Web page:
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Book Roundtable on This Flame Within: Iranian Revolutionaries in the United States

Session VII-01, 2022 Annual Meeting

On Saturday, December 3 at 8:30 am

RoundTable Description
This roundtable brings together scholars of 20th century Middle East political theory, state formation, and social movements for a dialogue in response to a new monograph, This Flame Within: Iranian Revolutions in the United States (Duke University Press, November 2022). This Flame Within centers on the Iranian Students Association (ISA), an activist movement of Iranian foreign students who organized against US support for the Shah of Iran from 1960 through the 1979 Iranian Revolution. The book shows how a significant minority of Iranian foreign students were radicalized by the CIA-backed coup in Iran in 1953 and by US domination over Iran via economic and military aid to the Shah’s dictatorship. These forms of indirect American Cold War imperialism seeped into the fabric of Iranian society, creating everyday encounters with state repression and resistance that proved formative for the Iranian new left. This Flame Within investigates the transnational process that transformed privileged foreign students into revolutionaries who joined a global uprising against colonialism from the imperial metropole of American college campuses. Based on in-depth interviews with veterans of the ISA, the U.S. affiliate of the Confederation of Iranian Students (National Union), as well as extensive archival research, the book traces “revolutionary affects” from encounters with imperialism and dictatorship in Iran to joint organizing with other radicalized student activists in the U.S. In the context of anti-racist and anti-colonial movements, the revolutionary affects of differently targeted populations converged into an “affects of solidarity,” an embodied force that animated Third World internationalism. Locating Iranian foreign students as participants in the Afro-Asian connections that marked a highpoint of the era, the author considers the gendered aspects of revolutionary affects as the conditions of possibility for the emergence of Third World feminism, and writes the experiences of the Iranian diasporic student left into that history. This Flame Within argues that the gendered experience of the Iranian left manifested in the March 1979 women’s uprising in Tehran, which brought into being an anti-imperialist feminism opposed to both Iranian and westernized forms of patriarchal domination. This intersectional anti-imperialism recognized multiple sources of oppression, and rejected the false dichotomy between the West and Islam, offering a powerful legacy that might reorient our political orientations today.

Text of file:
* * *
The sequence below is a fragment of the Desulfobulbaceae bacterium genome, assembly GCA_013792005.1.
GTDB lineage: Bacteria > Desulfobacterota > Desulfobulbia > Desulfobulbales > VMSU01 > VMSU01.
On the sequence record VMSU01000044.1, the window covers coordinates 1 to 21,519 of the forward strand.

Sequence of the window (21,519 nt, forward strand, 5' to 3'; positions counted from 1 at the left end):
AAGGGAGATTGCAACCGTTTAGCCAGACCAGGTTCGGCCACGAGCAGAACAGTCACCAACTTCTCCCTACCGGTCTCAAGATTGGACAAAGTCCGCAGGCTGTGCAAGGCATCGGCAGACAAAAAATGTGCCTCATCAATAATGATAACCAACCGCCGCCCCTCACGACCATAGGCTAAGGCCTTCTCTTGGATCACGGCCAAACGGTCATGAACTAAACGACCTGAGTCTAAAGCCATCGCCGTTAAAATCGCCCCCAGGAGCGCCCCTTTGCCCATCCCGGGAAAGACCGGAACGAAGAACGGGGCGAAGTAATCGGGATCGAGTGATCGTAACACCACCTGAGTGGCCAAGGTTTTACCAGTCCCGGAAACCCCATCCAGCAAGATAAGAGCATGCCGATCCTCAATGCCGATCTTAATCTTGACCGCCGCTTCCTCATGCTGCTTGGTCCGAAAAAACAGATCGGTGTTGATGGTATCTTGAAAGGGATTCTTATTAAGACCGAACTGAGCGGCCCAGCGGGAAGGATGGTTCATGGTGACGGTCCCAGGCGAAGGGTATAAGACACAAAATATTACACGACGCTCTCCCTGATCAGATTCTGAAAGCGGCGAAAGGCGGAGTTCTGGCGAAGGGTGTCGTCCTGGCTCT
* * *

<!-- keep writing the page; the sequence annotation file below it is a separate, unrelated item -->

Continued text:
• I will be presenting on the major themes of my new book, This Flame Within: Iranian Revolutionaries in the United States (Duke University Press, 2022), as they pertain to histories of anti-colonial movements in the Middle East, Third World feminism, histories of the left, and diasporic politics. The other participants will be responding and reflecting on how the book speaks to their research interests as well as these larger themes. My presentation will highlight a series of historical questions that are relevant beyond the Iranian context and that continue to impact the political horizons of possibility in the region and in diaspora. For example, how do the legacies of 1970s leftist movements continue to circulate today and what productive insights about the practice of transnational solidarity might be drawn despite the “failure” of these movements to lead to more democratic and just societies? What is the role of affect and emotion in the formation of revolutionary subjectivities and what was the affective basis for Third World internationalism? How do feminist critiques of anti-colonial movements that emerged from leftist women who participated in revolutionary upheavals circulate today and pick up new meanings as they travel? My book conceptualizes the pre-1979 Iranian foreign student diaspora as the product of the shifting relations between imperialism and dictatorship. I theorize the role of what I call “revolutionary affects,” embodied encounters with repression and resistance, in the transformation of students into revolutionaries. I will highlight the accomplishments of the Iranian Students Association, the US affiliate of the transnational Confederation of Iranian Students that organized against both the Shah and U.S. government and in solidarity with other racialized and colonized peoples. Drawing on women of color, postcolonial and transnational feminism, my approach works against the current diasporic Iranian tendency to view western imperial hegemony as the lesser evil to Islamist authoritarianism. I will give an overview of the major theoretical and conceptual terms in the book and offer an intersectional feminist approach to rethinking the Iranian diaspora outside of the Orientalist and nationalist binaries that have dominated politically and culturally since 1979.